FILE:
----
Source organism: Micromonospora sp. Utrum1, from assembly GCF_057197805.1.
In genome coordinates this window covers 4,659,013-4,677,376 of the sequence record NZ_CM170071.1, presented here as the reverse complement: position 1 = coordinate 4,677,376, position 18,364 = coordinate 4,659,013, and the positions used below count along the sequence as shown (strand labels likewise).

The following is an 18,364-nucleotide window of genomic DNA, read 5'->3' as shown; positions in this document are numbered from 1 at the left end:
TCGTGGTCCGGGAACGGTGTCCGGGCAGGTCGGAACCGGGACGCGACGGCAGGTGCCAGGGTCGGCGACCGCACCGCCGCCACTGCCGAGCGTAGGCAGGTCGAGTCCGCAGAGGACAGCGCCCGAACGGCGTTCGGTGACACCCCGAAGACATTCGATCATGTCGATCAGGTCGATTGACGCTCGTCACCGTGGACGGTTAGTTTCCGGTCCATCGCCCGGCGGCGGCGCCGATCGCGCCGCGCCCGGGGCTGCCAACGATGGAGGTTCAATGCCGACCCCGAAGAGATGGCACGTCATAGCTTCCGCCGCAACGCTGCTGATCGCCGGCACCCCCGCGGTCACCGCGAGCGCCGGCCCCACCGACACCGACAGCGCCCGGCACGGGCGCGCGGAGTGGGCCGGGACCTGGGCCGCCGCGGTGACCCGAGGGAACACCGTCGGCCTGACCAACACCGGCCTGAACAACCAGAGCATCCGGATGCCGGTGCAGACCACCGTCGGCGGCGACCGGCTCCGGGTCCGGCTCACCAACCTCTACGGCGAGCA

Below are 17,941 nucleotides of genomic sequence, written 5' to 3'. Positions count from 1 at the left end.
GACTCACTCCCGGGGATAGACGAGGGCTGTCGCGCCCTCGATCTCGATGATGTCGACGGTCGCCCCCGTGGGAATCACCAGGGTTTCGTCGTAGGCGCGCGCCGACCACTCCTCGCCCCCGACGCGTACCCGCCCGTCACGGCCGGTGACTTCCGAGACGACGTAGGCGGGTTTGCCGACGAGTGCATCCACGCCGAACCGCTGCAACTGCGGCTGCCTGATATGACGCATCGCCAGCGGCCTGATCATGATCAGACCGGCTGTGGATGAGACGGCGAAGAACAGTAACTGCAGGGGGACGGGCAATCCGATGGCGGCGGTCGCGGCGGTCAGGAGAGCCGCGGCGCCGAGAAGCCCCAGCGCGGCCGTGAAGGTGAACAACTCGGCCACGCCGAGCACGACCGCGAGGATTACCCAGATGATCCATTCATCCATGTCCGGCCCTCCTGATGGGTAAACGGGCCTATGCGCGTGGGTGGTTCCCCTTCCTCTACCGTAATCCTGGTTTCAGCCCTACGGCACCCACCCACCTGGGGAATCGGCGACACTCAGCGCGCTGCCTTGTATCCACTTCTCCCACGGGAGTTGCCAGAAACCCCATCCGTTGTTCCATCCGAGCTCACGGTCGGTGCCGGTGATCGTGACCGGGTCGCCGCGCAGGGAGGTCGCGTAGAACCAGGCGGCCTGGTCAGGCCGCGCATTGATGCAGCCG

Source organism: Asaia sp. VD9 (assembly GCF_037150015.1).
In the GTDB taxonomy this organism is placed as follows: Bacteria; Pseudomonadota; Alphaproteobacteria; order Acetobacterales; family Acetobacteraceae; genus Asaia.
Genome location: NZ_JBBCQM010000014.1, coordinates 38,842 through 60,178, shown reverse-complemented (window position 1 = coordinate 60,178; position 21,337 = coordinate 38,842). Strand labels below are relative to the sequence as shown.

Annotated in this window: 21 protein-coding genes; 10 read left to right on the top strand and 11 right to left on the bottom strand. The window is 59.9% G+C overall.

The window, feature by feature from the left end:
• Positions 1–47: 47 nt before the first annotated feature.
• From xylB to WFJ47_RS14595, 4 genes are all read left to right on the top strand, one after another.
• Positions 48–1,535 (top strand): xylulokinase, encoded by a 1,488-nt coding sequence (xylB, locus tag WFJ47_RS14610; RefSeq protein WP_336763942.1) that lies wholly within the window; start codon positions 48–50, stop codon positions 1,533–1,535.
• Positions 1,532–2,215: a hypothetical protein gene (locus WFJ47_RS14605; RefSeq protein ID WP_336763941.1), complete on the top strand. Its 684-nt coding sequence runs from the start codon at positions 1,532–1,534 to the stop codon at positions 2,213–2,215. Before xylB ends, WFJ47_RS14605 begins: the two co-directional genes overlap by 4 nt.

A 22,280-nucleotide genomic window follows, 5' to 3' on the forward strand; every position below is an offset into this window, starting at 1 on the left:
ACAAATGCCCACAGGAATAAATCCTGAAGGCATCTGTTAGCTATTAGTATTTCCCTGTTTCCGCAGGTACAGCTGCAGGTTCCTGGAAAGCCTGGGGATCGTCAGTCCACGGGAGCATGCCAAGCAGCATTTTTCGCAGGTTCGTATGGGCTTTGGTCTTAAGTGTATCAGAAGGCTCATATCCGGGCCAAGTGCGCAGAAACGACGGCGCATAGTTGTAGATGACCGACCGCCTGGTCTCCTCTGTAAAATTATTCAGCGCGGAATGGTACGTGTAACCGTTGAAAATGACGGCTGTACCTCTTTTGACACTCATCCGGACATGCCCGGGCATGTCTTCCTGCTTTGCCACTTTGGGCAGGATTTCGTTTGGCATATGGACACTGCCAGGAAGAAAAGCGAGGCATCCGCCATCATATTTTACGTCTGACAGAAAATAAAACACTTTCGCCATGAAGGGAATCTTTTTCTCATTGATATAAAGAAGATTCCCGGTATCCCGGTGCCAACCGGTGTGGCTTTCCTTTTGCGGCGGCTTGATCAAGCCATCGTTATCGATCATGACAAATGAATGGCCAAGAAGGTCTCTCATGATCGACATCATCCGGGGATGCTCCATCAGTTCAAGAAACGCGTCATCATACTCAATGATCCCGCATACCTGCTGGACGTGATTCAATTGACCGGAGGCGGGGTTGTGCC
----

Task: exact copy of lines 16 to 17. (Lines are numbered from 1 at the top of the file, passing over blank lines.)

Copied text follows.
A 22,280-nucleotide genomic window follows, 5' to 3' on the forward strand; every position below is an offset into this window, starting at 1 on the left:
ACAAATGCCCACAGGAATAAATCCTGAAGGCATCTGTTAGCTATTAGTATTTCCCTGTTTCCGCAGGTACAGCTGCAGGTTCCTGGAAAGCCTGGGGATCGTCAGTCCACGGGAGCATGCCAAGCAGCATTTTTCGCAGGTTCGTATGGGCTTTGGTCTTAAGTGTATCAGAAGGCTCATATCCGGGCCAAGTGCGCAGAAACGACGGCGCATAGTTGTAGATGACCGACCGCCTGGTCTCCTCTGTAAAATTATTCAGCGCGGAATGGTACGTGTAACCGTTGAAAATGACGGCTGTACCTCTTTTGACACTCATCCGGACATGCCCGGGCATGTCTTCCTGCTTTGCCACTTTGGGCAGGATTTCGTTTGGCATATGGACACTGCCAGGAAGAAAAGCGAGGCATCCGCCATCATATTTTACGTCTGACAGAAAATAAAACACTTTCGCCATGAAGGGAATCTTTTTCTCATTGATATAAAGAAGATTCCCGGTATCCCGGTGCCAACCGGTGTGGCTTTCCTTTTGCGGCGGCTTGATCAAGCCATCGTTATCGATCATGACAAATGAATGGCCAAGAAGGTCTCTCATGATCGACATCATCCGGGGATGCTCCATCAGTTCAAGAAACGCGTCATCATACTCAATGATCCCGCATACCTGCTGGACGTGATTCAATTGACCGGAGGCGGGGTTGTGCC